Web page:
Pressing On: Why We Need the Letterpress

Although I am very much a technology-oriented designer/creator, there is something so special and wonderful about creating something using physical materials whether that be a letterpress, a paint brush, or any medium. In a world where small press publishers might be undervalued, it’s important to stand out and create something that will have a lasting impression on others. The printed pieces I saw throughout Pressing On were some of the most beautiful and well thought out pieces I have ever seen as far as printing goes. Using a letterpress is a very tangible artform and is very satisfying to watch and I’m sure it’s so much more satisfying to work with. In the film, it’s mentioned that using a letterpress gives people the capability to combine many little things into something great.

Many people will believe that using a letterpress is a lost art, but I truly believe its legacy is far from over. All the men and women we see talking about the letterpress are so passionate about what they do and the knowledge they have is beyond what I expected. Previous generations know all things letterpress and they are excited to share the knowledge they have with younger people who want to learn, and I think that’s the biggest benefit. The prosperity of the letterpress is in the hands of younger generations now and we need older generations to guide us. I want to believe that no matter how much technology develops and flourishes, we will always find comfort and fascination falling back into older forms of art, like the letterpress. Creating something using my hands is more fun than staring at a computer screen all day. Small press poetry is the perfect place to keep letterpress alive, it would add another level of uniqueness and individuality to the pieces it produces.   

There isn’t as much flexibility and creativity that goes into a plate press. Once a plate press is created, details such as leading, tracking, kerning, all of those things can’t be altered on a plate. With a letterpress, everything can be tweaked depending on what the printer wants and there can be much more experimentation. Although the plate press is much faster and makes for an easier process, it takes away the fun of using a letterpress. Poetry is ever evolving and there is so much you can do creatively with a poem and using a letterpress makes the most sense in order to create exactly what you want.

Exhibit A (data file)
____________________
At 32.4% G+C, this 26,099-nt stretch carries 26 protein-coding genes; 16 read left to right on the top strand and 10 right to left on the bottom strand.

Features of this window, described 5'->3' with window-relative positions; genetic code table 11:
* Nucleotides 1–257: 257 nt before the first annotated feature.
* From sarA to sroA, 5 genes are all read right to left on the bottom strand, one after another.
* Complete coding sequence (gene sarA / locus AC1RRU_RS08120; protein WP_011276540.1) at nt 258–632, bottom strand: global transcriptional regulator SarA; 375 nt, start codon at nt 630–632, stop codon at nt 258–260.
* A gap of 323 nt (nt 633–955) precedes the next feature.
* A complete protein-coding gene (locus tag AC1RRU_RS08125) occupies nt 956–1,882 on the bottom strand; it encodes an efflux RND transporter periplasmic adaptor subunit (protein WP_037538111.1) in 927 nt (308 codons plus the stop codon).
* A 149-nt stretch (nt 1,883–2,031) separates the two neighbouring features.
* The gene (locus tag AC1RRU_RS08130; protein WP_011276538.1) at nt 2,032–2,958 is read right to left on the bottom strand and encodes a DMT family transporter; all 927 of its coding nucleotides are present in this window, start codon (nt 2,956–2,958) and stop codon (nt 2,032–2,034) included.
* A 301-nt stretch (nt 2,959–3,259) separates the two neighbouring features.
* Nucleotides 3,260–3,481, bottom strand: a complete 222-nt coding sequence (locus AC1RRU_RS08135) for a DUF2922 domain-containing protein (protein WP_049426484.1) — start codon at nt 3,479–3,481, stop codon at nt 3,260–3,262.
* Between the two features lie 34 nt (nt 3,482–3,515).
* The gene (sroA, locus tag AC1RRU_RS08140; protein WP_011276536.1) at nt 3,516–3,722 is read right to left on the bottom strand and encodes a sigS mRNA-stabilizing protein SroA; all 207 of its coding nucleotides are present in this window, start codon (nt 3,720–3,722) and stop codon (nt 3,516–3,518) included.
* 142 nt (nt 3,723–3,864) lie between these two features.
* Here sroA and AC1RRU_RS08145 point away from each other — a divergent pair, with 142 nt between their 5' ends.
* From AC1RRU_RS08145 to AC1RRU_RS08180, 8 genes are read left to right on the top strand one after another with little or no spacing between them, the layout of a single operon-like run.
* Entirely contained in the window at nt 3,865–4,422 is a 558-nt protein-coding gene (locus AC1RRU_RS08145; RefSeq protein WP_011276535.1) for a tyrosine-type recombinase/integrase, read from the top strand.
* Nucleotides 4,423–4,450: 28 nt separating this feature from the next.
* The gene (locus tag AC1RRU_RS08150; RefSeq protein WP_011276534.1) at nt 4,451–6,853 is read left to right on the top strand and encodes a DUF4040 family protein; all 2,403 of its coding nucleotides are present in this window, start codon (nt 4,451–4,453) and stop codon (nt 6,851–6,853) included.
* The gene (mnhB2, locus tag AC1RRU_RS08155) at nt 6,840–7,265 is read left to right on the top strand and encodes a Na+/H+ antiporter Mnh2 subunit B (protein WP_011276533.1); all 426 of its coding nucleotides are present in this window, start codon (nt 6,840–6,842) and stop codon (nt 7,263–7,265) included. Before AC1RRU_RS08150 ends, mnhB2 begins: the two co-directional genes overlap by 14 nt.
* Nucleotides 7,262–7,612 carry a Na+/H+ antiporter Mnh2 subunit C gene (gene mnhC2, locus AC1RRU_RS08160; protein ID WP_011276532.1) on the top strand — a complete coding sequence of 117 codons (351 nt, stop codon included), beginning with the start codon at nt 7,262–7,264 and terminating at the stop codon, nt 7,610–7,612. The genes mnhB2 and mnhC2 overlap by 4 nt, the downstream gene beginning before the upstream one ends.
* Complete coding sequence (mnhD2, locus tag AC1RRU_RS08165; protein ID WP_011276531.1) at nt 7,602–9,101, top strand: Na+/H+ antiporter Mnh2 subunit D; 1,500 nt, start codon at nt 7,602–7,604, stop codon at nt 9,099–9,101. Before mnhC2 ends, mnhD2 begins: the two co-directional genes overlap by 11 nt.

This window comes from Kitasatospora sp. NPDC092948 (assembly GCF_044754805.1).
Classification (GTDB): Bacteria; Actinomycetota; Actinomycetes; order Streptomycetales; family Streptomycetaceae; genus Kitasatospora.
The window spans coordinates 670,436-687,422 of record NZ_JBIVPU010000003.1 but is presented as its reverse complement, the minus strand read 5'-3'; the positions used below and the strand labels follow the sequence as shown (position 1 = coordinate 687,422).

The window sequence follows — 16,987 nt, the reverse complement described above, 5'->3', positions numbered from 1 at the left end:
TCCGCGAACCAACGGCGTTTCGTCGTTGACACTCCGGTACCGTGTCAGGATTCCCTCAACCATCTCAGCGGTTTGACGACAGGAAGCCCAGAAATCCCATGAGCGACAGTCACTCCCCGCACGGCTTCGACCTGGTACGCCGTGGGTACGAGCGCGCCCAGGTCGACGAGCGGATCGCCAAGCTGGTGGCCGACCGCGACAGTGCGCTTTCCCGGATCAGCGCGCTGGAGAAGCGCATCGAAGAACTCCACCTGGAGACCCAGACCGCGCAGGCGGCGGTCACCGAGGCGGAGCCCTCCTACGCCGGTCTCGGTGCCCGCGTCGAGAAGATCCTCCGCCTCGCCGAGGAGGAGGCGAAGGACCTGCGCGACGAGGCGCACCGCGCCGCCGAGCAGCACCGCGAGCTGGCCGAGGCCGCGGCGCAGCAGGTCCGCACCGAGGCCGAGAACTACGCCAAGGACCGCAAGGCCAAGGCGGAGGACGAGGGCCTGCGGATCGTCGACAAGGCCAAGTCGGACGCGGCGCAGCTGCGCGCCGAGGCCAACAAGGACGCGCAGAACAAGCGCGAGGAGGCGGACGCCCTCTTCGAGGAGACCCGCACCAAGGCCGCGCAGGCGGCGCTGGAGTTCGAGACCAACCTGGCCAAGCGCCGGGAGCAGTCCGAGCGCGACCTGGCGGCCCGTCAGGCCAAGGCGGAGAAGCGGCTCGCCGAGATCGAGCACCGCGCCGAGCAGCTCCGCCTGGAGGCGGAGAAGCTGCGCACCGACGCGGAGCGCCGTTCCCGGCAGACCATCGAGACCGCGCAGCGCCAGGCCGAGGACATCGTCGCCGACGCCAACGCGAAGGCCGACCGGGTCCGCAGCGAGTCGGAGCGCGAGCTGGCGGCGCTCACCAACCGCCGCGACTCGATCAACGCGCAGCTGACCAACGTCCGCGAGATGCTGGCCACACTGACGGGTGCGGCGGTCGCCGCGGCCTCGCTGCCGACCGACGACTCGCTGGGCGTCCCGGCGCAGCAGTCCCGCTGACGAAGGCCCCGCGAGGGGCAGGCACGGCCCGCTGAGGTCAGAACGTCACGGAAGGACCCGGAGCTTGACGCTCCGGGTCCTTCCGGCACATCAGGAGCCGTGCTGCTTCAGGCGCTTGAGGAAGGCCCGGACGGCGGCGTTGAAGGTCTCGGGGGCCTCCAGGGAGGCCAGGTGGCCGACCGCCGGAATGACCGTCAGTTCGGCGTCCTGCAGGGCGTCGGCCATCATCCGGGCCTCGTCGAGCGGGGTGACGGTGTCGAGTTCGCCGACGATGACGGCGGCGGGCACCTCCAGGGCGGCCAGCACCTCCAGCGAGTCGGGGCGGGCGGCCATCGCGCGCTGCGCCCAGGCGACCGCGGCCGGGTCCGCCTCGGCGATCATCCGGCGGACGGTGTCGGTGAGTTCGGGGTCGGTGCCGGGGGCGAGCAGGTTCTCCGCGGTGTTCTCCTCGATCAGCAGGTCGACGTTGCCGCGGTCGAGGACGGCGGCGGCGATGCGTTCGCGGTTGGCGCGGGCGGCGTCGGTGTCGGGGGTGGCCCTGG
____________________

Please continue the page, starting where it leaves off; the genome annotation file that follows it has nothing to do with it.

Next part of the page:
I feel like determining whether something like the letterpress should be used or not is up to the individual. I personally think letting a letterpress sit around and collect dust isn’t doing it much justice. If I wanted to preserve it, I would create beautiful prints that could bring people joy and hopefully spark their own interest. There’s always the issue of someone who might not have much knowledge or experience using a letterpress in the wrong way and potentially damaging it but that shouldn’t stop experienced people from using one and teaching others how too. Heritage items can hold so much sentimental value and the thought of using something that means so much might not be the best idea; preservation often times means locking it away in a controlled environment or putting it on display. I think in terms of the letterpress, it’s heritage and history is what it creates and that’s something powerful that I hope never goes away.

1 thought on “Pressing On: Why We Need the Letterpress”

  1. I like that you mention how the magnitude of passion that those who still use the letterpress have is what will keep the letterpress alive. Even if there are only a select few with extreme interest in the letterpress, those few individuals have the power to create a contagious interest, with passion overriding probability.


Leave a Reply

Please log in using one of these methods to post your comment: Logo

You are commenting using your account. Log Out /  Change )

Google photo

You are commenting using your Google account. Log Out /  Change )

Twitter picture

You are commenting using your Twitter account. Log Out /  Change )

Facebook photo

You are commenting using your Facebook account. Log Out /  Change )

Connecting to %s